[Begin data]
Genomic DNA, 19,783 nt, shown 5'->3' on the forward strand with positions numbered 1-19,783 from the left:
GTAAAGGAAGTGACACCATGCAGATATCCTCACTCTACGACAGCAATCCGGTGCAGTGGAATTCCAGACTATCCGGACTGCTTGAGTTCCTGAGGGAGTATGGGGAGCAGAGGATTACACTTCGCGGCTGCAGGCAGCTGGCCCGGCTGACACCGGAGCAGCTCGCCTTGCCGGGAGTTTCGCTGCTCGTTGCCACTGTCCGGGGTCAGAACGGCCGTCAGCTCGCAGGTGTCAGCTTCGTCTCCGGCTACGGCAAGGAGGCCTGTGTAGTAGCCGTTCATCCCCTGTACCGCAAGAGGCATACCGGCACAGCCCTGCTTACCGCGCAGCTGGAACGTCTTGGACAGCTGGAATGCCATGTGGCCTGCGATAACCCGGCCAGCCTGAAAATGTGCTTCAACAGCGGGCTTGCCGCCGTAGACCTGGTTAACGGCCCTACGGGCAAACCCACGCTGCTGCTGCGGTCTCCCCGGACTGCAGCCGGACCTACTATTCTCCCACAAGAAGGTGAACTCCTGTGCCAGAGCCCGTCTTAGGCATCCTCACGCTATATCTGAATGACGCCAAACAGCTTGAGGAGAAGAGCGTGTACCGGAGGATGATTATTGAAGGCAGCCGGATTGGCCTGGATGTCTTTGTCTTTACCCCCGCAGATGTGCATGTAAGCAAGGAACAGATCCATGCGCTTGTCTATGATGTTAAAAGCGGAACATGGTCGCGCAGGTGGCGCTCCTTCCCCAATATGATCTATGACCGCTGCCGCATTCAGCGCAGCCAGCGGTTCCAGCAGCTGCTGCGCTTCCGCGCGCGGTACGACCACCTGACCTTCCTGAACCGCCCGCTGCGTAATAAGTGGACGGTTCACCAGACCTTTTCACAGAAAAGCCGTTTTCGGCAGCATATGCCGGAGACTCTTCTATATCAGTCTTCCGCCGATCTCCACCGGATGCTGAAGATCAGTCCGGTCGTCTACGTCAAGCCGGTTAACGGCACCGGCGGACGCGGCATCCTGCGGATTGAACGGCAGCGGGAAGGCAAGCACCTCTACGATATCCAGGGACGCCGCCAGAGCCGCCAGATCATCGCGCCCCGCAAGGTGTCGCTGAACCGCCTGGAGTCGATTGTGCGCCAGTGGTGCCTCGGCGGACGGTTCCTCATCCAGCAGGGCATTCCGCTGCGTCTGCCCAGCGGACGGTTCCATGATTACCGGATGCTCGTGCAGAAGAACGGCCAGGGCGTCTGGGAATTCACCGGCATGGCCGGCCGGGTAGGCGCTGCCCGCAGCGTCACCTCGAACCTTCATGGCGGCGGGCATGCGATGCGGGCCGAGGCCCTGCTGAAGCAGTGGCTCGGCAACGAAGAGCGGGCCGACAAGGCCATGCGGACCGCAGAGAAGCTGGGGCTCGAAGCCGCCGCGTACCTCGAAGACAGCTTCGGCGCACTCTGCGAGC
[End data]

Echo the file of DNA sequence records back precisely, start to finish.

Genomic DNA, 19,783 nt, shown 5'->3' on the forward strand with positions numbered 1-19,783 from the left:
GTAAAGGAAGTGACACCATGCAGATATCCTCACTCTACGACAGCAATCCGGTGCAGTGGAATTCCAGACTATCCGGACTGCTTGAGTTCCTGAGGGAGTATGGGGAGCAGAGGATTACACTTCGCGGCTGCAGGCAGCTGGCCCGGCTGACACCGGAGCAGCTCGCCTTGCCGGGAGTTTCGCTGCTCGTTGCCACTGTCCGGGGTCAGAACGGCCGTCAGCTCGCAGGTGTCAGCTTCGTCTCCGGCTACGGCAAGGAGGCCTGTGTAGTAGCCGTTCATCCCCTGTACCGCAAGAGGCATACCGGCACAGCCCTGCTTACCGCGCAGCTGGAACGTCTTGGACAGCTGGAATGCCATGTGGCCTGCGATAACCCGGCCAGCCTGAAAATGTGCTTCAACAGCGGGCTTGCCGCCGTAGACCTGGTTAACGGCCCTACGGGCAAACCCACGCTGCTGCTGCGGTCTCCCCGGACTGCAGCCGGACCTACTATTCTCCCACAAGAAGGTGAACTCCTGTGCCAGAGCCCGTCTTAGGCATCCTCACGCTATATCTGAATGACGCCAAACAGCTTGAGGAGAAGAGCGTGTACCGGAGGATGATTATTGAAGGCAGCCGGATTGGCCTGGATGTCTTTGTCTTTACCCCCGCAGATGTGCATGTAAGCAAGGAACAGATCCATGCGCTTGTCTATGATGTTAAAAGCGGAACATGGTCGCGCAGGTGGCGCTCCTTCCCCAATATGATCTATGACCGCTGCCGCATTCAGCGCAGCCAGCGGTTCCAGCAGCTGCTGCGCTTCCGCGCGCGGTACGACCACCTGACCTTCCTGAACCGCCCGCTGCGTAATAAGTGGACGGTTCACCAGACCTTTTCACAGAAAAGCCGTTTTCGGCAGCATATGCCGGAGACTCTTCTATATCAGTCTTCCGCCGATCTCCACCGGATGCTGAAGATCAGTCCGGTCGTCTACGTCAAGCCGGTTAACGGCACCGGCGGACGCGGCATCCTGCGGATTGAACGGCAGCGGGAAGGCAAGCACCTCTACGATATCCAGGGACGCCGCCAGAGCCGCCAGATCATCGCGCCCCGCAAGGTGTCGCTGAACCGCCTGGAGTCGATTGTGCGCCAGTGGTGCCTCGGCGGACGGTTCCTCATCCAGCAGGGCATTCCGCTGCGTCTGCCCAGCGGACGGTTCCATGATTACCGGATGCTCGTGCAGAAGAACGGCCAGGGCGTCTGGGAATTCACCGGCATGGCCGGCCGGGTAGGCGCTGCCCGCAGCGTCACCTCGAACCTTCATGGCGGCGGGCATGCGATGCGGGCCGAGGCCCTGCTGAAGCAGTGGCTCGGCAACGAAGAGCGGGCCGACAAGGCCATGCGGACCGCAGAGAAGCTGGGGCTCGAAGCCGCCGCGTACCTCGAAGACAGCTTCGGCGCACTCTGCGAGC